The world fell completely silent then, as if Trix had stopped his ears with beeswax. The leaves were silent, his breath was silent, his heartbeat was silent. Even the wind was silent.
A moment later, the silence transformed into ceaseless thunder: first a low grumble, and then a growl as the earth bucked and reared, furious and alive.
The ground fell away before him. Trix came down hard on his knees. The meadow rolled beneath his feet, bending and waving like a sea of tall grass...on a sea of tall grass. He was caught up in the fray, helpless to regain his footing, so he tried to ride the earth as it slid and slipped beneath him.
He failed spectacularly.
In addition to the grass and dirt now slamming into his face, Trix could sense magic on the wind. Old magic. It was the smell of stag and the Elder Wood, of loam rich with time. He tasted it, sharp and stingful, mixed with dust and rain. The skies roared and the ground answered. Water plummeted from the sky. The patch of meadow beneath his feet split and bled dark, earthy blood.
Trix realized now that the gods had not seen to his needs because they were obviously busy doing something else. And, he also realized, he
have been worrying. Or praying. Or apologizing. Or
"Benevolent gods," he managed to squeak into the din. "I implore—”
The crack beneath him split further apart. The earth bucked, throwing him forward. He bit his tongue, catching himself unevenly on another green and brown wave of tumbling rocks and roots. He tasted blood as his face met the ground, over and over. Somewhere in his body he felt at least one bone crack, but he couldn’t tell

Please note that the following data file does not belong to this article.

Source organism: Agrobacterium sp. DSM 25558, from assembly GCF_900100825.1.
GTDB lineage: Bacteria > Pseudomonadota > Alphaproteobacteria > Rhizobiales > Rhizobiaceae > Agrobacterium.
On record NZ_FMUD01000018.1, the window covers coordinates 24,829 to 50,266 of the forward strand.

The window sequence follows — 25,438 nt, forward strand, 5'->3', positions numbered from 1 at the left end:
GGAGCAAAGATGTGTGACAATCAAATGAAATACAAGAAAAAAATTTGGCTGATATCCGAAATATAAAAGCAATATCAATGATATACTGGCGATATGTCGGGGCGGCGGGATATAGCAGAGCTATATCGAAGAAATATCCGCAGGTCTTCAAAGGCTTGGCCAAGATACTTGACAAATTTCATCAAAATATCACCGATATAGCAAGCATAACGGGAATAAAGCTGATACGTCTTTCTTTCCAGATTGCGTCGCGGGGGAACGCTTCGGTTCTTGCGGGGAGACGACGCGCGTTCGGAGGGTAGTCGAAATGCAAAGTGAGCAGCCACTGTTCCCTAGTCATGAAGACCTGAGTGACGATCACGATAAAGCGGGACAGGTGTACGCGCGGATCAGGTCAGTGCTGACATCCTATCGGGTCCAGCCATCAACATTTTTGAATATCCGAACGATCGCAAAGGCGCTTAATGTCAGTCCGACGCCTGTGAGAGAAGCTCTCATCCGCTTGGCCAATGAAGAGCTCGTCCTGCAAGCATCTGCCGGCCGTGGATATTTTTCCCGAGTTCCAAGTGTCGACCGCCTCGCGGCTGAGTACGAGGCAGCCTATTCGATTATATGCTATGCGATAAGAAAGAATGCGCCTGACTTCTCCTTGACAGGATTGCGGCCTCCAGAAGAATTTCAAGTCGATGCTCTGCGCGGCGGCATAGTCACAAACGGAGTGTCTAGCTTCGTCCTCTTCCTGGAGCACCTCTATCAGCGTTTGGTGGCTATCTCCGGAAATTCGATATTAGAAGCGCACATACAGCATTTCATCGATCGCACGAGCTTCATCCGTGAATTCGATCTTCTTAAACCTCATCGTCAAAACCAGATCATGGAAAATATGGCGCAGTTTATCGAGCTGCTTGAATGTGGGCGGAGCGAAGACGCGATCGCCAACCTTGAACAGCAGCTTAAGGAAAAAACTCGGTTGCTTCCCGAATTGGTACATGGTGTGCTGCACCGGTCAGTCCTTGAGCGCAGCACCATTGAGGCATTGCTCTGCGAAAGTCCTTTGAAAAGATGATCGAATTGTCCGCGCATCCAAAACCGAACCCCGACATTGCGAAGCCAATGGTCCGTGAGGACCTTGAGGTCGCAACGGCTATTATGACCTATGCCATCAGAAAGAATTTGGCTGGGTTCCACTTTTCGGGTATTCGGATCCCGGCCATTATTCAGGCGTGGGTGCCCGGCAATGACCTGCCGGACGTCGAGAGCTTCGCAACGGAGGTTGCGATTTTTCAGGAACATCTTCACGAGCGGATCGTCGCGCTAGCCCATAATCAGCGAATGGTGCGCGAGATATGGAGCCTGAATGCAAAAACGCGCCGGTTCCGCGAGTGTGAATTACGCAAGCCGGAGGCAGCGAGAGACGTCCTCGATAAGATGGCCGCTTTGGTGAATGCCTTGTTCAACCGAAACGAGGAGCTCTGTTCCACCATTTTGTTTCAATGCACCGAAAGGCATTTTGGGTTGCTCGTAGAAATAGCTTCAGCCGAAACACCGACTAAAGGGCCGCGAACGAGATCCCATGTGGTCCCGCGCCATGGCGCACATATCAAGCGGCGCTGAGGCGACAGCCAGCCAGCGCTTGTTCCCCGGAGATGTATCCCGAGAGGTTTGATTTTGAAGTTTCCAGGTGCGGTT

, what with the earth still roiling and pummeling him unceasingly.
He was not a sailor and had no sense of sea, be it composed of waves of water or dust. The tossing finally got the best of him, and his wretched stomach emptied itself of what little of the poisoned stew Trix had consumed at the dinner table.
He should have felt better. He did not. Nothing would be “better” until the ground stopped moving. The torrential rain did not wash his face clean so much as muddy it further, making it even more difficult to breathe. He closed his eyes and mouth to spare them the influx of dirt, but he was forced to open them again when he reached out to lever himself off the ground and his hand met nothing.
The shifting meadow had tossed him directly onto another, larger crack, one that trembled beneath his belly. His clothes grew increasingly damp with mud and rain and blood and tears and vomit. Trix was distracted from standing, however, not by the shuddering landscape, but by the spider he noticed painstakingly making her way through what was left of the meadow grasses.
She carried a spun sack on her back.